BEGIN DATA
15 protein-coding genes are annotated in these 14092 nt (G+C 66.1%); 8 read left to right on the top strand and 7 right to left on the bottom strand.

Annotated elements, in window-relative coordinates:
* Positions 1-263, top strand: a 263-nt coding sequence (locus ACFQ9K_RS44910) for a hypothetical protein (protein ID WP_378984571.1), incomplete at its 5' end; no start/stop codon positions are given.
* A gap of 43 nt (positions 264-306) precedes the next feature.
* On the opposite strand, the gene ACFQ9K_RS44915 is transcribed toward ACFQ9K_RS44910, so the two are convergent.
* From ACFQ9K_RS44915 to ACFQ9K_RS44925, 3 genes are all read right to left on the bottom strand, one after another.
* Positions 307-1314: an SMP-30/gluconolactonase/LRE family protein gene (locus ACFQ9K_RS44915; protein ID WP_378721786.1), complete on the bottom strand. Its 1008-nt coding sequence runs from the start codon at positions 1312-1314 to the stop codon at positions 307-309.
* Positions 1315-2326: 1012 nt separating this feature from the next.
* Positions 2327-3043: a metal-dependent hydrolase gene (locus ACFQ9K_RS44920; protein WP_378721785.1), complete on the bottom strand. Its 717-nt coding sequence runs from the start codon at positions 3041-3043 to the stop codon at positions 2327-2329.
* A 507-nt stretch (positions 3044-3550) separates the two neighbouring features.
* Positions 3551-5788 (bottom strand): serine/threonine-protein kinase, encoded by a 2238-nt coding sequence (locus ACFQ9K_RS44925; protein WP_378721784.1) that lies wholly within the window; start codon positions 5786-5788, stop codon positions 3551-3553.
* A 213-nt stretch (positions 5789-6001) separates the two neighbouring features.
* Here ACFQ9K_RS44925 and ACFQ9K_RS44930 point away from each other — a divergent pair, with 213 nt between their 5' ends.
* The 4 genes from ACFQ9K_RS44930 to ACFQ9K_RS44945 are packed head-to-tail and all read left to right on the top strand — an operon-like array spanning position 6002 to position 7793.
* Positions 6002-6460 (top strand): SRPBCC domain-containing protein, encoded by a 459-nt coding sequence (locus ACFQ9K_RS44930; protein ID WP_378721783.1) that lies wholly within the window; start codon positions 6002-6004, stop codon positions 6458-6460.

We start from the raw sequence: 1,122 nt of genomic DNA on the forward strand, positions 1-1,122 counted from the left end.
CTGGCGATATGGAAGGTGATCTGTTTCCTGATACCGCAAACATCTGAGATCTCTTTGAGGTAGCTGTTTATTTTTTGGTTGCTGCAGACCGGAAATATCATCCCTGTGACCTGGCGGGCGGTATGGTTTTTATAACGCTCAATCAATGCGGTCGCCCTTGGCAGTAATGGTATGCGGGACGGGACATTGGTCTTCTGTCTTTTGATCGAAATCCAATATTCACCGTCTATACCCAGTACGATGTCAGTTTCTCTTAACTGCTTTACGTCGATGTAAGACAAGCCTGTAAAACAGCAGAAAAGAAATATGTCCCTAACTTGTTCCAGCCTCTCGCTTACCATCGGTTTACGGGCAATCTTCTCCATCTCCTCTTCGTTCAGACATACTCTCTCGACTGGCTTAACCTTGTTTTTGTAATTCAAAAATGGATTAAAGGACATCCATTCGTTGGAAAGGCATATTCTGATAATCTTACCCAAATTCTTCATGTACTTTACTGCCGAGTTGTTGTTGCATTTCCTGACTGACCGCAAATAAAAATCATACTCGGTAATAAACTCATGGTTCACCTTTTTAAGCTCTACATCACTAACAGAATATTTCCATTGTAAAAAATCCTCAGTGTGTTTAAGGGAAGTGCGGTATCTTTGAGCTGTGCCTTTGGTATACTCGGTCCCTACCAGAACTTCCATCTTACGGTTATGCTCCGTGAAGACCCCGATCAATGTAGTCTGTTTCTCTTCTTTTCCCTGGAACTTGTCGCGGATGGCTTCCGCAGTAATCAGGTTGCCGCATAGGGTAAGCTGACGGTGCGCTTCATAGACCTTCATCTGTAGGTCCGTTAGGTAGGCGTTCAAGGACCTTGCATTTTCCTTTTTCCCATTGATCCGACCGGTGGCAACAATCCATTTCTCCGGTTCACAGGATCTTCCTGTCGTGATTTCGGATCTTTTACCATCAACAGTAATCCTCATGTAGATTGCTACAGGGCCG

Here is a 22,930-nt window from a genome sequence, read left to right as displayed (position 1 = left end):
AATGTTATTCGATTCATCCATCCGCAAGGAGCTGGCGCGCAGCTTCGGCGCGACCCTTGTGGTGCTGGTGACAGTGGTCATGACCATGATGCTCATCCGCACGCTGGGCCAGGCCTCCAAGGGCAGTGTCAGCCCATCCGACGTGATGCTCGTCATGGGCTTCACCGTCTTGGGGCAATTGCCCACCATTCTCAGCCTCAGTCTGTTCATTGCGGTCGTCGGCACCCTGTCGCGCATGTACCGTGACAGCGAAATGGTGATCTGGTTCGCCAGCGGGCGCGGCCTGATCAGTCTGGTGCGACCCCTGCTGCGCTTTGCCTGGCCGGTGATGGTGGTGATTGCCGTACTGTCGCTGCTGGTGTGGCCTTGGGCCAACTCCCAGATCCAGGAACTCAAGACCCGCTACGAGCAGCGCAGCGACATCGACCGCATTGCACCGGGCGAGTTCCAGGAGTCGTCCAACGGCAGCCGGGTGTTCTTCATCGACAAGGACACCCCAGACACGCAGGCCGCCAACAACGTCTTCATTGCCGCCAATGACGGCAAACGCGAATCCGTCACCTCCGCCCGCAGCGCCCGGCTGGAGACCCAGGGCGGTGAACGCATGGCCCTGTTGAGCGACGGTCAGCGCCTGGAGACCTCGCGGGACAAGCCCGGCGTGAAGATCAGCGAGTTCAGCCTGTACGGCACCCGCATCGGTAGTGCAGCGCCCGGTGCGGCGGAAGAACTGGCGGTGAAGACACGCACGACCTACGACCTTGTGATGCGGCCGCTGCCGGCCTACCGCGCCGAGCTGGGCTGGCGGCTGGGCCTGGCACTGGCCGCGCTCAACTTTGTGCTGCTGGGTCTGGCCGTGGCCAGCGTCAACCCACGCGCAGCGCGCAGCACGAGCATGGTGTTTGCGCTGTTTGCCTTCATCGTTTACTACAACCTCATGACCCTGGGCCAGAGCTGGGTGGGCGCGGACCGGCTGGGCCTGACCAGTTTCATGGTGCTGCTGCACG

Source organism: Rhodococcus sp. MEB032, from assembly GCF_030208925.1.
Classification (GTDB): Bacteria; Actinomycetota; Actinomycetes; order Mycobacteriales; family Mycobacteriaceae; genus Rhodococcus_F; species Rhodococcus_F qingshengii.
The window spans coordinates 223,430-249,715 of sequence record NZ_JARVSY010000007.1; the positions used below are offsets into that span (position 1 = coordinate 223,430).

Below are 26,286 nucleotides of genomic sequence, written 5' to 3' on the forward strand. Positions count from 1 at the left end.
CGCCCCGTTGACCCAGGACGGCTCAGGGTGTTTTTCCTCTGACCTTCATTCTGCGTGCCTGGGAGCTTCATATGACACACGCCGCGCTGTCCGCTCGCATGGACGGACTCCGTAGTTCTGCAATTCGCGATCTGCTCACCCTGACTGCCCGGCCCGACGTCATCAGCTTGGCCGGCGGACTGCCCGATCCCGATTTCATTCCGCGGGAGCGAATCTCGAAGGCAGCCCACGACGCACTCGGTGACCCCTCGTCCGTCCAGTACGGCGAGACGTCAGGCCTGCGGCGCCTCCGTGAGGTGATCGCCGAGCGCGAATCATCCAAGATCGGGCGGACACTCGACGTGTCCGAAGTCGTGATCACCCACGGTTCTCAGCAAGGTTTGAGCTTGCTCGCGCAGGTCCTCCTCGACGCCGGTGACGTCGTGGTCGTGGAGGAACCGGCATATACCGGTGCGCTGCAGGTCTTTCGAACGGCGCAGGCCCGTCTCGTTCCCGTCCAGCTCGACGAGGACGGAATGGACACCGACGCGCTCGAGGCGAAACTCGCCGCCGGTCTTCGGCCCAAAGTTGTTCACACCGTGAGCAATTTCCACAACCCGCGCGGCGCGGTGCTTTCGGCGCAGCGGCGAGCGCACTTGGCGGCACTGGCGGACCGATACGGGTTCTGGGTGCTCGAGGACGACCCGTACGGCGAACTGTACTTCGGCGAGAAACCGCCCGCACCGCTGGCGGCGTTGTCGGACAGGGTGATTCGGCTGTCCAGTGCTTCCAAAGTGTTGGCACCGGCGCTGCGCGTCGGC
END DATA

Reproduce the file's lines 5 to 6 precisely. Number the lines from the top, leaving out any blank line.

* On the opposite strand, the gene ACFQ9K_RS44915 is transcribed toward ACFQ9K_RS44910, so the two are convergent.
* From ACFQ9K_RS44915 to ACFQ9K_RS44925, 3 genes are all read right to left on the bottom strand, one after another.